Friday, July 16, 2010

In The Eye of the Storm

I seem to have contributed unwittingly to a controversy this week.  It's not a position that I, trained mediator extraordinaire, am overly comfortable with.

As I've mentioned before, I'm a member of a yahoo forum whose members are Canadian families adopting from Ethiopia.  This week, an adopting parent who works with the other Canadian agency that facilitates adoptions from Ethiopia (not Imagine) wrote that a concern had been raised by Canada Immigration as it processed the visa her child would require in order to travel home to Canada with her parent(s).  The parent felt that she wasn't getting "the straight goods" from her agency, and she wondered aloud what to do.  Several people posted responses, including me.  My thought was that since other families with that agency have faced a similar issue with immigration, the agency should have some experience in this matter. I posted that her gut was probably right about not getting the straight goods, and I suggested that she pursue the agency for answers.  In addition to appearing critical of the other agency, I think some readers (wrongly) interpreted my post to support the individual's idea of 'going public' with her issue.  I admit that I wasn't having great day (in my defence, it was the anniversary of Imagine's bankruptcy, and I was rather grumpy from the memory-induced insomnia of the previous few nights).  When I look back on my post, my tone was rather on the strident side;  I agree with one person's private comment to me that I came across as rather militant.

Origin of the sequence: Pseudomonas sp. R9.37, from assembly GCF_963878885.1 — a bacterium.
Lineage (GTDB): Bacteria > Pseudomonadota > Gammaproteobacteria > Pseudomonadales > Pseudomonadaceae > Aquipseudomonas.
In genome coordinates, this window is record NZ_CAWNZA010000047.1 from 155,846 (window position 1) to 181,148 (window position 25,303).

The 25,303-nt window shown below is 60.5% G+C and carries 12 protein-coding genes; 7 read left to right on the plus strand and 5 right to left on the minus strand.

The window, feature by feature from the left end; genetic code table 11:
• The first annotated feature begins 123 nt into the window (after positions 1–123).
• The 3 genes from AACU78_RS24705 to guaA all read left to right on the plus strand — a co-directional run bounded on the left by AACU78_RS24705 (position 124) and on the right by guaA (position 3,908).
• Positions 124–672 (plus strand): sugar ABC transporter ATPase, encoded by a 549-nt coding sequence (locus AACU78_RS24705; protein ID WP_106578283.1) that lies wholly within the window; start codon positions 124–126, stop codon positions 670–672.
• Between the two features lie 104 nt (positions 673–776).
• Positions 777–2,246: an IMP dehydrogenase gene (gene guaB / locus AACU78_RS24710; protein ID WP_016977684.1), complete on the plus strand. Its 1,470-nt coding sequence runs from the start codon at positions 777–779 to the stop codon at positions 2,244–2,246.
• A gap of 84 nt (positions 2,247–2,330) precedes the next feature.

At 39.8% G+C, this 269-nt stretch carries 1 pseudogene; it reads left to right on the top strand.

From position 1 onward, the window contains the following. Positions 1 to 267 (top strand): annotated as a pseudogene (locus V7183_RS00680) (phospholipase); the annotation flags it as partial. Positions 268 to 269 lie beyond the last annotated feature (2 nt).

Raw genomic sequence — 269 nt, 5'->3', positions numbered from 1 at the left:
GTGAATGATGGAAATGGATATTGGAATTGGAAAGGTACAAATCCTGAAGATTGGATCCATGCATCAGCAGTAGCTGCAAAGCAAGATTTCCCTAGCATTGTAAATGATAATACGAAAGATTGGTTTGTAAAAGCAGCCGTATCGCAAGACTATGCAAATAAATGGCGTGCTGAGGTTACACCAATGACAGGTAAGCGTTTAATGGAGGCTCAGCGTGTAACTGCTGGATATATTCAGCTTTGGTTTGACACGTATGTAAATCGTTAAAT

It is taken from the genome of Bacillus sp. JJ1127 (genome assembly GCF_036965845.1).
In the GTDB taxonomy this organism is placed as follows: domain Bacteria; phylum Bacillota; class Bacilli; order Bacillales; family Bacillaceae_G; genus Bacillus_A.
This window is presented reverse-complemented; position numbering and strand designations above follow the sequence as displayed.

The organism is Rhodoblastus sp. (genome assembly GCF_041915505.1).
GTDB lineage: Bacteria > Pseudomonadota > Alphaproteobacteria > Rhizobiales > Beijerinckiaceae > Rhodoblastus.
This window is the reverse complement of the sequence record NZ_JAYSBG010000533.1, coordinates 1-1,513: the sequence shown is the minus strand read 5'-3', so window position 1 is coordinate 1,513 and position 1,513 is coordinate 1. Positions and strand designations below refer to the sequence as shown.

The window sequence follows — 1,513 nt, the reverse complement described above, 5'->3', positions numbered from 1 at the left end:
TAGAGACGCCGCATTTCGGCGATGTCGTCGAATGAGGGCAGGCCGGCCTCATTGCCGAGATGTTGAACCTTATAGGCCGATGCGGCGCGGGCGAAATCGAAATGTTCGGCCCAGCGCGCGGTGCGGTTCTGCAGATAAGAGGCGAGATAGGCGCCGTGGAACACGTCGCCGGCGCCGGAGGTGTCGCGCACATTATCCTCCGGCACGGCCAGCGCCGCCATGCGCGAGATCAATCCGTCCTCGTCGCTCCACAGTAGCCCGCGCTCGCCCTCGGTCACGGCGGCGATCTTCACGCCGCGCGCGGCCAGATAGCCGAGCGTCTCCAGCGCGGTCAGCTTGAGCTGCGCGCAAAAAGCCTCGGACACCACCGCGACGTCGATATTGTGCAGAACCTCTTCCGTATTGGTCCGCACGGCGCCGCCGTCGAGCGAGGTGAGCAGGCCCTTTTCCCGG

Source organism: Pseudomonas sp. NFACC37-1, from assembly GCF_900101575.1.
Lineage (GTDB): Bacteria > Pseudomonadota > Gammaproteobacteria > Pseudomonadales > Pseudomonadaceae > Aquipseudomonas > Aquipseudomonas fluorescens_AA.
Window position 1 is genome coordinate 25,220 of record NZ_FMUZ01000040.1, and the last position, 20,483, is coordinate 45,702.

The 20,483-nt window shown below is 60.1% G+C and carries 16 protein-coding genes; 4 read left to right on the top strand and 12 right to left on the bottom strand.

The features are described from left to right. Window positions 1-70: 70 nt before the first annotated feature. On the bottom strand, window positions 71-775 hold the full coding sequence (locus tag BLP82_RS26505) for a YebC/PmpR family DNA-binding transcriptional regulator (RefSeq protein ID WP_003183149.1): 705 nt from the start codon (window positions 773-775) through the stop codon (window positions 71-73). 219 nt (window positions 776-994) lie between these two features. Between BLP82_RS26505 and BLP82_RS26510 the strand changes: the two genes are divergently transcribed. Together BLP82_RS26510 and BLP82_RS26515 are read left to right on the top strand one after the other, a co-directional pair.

At any rate, my comments prompted a fairly significant response...significant, at least, to me!  Several people sent me private emails - understandably, all of them associated with the other agency.  Some certainly felt the need to defend their agency, and one suggested that I was "bashing" it; a few have wondered out loud about my motives. Others have made reasonable arguments and have been gentler in their questions and criticisms.  Oh dear...what a muddle.